Breaking the Myths of Do-Good Travel

My guilty truth: I have never bought a carbon offset, I use electricity and while I’ve heard great things about granola, pancakes are going to be my breakfast of choice every time.

If being a good traveler and emitting a hippie vibe are closely linked, I’m failing.

Luckily, I don’t think granola crunching is required to be a good traveler.

While I understand the importance of eco-tourism, the broader umbrella of sustainable travel, resonates with me on a much deeper level. I may not be strapping myself to trees or staging sit-ins in the rainforest, but I am trying to help make the world a better place through my choices in travel.

And I’m not alone.

Many of us, according to a recent AIG Travel Pulse Poll, want to travel in ways that make the planet better but most of us aren’t quite sure how to do it.

The reasons to do it are simple: You’ll have a better trip and you’ll leave a lasting impact on the places you visit as well.   Hopefully these six mindset strategies will help you to see that the “how” is easier than you think.

Sustainable Travel

Learning from the expert beaders in Kenya then purchasing jewelry that helps them change lives.

Six Easy Steps to Sustainable Travel

  1. Treat their home as you would your home.

At home would you throw trash on the street? Bargain with your grocery store owner? Throw your towel on the floor after one use and then go searching for another one? Probably not. Somehow travel turns us into the kinds of people we’d never tolerate in our own neighbourhoods. Instead approach travel with the same mindset you’d use at home. Showing a healthy respect for the locals and their beliefs and customs will go a long way.


  1. Put your money behind companies that share a sustainable travel vision

Many companies have taken up the sustainable travel mantra. Flip through their brochures or websites and you’ll notice that there are likely sections dealing with how they give back to the communities they visit. Simply purchasing your tickets and tours through companies that support initiatives you do can make a difference and will encourage other companies to also work this way.

Sustainable Travel

Visits to classrooms in Myanmar benefited classrooms and tourists.


  1. Do as much or as little as you are comfortable with

Some travelers want to get their hands dirty, interact with the locals and get involved, others prefer to donate their dollars (or air miles/points) to causes they believe in.  Don’t feel that just because you aren’t digging wells you aren’t contributing. Many organizations offer opportunities to help through donations. Neither is more charitable than the other. It’s the giving that matters.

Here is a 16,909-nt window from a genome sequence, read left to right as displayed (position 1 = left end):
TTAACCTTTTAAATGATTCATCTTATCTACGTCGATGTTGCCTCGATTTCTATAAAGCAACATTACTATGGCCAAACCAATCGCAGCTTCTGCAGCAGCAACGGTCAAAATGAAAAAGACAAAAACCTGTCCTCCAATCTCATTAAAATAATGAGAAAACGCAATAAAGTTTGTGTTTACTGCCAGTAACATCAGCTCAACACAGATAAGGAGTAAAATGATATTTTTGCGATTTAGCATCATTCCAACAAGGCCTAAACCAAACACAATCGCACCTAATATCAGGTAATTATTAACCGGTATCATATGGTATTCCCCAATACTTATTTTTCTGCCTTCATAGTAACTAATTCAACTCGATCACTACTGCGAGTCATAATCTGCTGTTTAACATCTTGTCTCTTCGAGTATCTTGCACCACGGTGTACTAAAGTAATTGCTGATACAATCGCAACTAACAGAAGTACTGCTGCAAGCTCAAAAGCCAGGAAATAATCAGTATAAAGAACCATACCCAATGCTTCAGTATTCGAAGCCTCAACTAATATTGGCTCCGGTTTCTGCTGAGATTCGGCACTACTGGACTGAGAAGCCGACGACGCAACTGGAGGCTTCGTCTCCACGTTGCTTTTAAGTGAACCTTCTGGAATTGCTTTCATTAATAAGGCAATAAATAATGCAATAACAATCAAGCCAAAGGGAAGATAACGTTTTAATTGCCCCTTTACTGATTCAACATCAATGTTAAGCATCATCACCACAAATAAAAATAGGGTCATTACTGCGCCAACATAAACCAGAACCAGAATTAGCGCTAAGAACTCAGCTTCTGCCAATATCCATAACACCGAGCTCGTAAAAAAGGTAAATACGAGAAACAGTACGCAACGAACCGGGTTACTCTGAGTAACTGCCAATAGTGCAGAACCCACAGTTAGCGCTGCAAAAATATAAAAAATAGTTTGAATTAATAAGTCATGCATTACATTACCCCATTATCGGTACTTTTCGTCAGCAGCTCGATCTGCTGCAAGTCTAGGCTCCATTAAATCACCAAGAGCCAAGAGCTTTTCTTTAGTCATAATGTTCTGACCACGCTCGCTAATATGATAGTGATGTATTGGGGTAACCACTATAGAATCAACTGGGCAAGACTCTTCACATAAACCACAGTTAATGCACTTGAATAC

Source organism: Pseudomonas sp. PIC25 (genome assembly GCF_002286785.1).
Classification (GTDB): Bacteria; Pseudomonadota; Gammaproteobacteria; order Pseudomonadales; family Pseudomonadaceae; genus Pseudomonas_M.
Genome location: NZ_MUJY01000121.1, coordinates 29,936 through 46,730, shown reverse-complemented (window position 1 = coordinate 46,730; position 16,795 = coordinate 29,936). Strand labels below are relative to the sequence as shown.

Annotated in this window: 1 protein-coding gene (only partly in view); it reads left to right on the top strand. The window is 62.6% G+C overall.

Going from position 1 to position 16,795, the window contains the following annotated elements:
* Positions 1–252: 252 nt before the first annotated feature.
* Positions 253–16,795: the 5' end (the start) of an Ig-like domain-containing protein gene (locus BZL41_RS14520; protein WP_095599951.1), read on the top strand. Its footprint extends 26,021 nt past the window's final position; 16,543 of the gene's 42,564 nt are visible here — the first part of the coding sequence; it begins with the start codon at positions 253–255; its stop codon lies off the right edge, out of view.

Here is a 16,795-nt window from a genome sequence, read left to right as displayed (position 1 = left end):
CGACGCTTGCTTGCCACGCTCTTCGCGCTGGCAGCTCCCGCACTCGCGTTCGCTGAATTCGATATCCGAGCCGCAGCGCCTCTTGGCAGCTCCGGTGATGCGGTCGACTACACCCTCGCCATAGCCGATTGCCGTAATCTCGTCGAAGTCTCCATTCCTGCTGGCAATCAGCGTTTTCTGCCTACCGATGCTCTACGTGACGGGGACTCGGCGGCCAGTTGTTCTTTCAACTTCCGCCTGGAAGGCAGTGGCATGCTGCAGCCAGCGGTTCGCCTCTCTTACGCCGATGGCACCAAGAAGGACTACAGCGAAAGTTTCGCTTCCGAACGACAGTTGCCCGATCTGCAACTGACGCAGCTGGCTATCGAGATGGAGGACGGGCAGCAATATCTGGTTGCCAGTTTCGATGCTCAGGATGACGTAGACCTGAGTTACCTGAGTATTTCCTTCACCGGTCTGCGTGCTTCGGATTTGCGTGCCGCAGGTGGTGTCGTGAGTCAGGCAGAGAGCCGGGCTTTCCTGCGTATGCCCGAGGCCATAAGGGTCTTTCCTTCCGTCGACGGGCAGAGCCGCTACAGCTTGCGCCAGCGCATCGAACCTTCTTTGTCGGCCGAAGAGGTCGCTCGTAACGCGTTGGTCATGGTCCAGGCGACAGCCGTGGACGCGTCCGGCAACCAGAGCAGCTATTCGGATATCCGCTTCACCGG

1. Include the kids

Want to raise globally minded kids? Take them on trips that show them that people on the other side of the world are just like them! They’ll think differently about the news and their impact on the world when they know someone who is being directly affected by their efforts.

Sustainable Travel

Kids learn by osmosis and when you do good things on your trips, they pick up the habit.


  1. Make your carbon footprint worth the trip

There is no doubt that, as travelers who fly, we leave a carbon footprint. Some people combat this by paying to offset it and that is definitely an option. But, I believe you can also do your part by making sure that your travel benefits the places you’re going. If you are going to make a carbon footprint, make sure something you are doing with or on that trip does some good as well.


  1. Share what you know

One of the best ways to make all of us better travelers is to share the information and opportunities that are out there. I hope you’ll join me and my fellow bloggers across North America  for the AIG Travel #WhereNext? Sustainable Travel Twitter Chat on August 9  from 9-10 pm EST(8-9 CST/6-7 PST). I want to hear your tips for sustainable travel using  “#WhereNext?”.

Be sure to register here or below and to follow @TravelGuard on Twitter and Facebook ahead of the chat.


Disclosure: This post was sponsored in part by AIG ( As always the opinions and experiences are my own.

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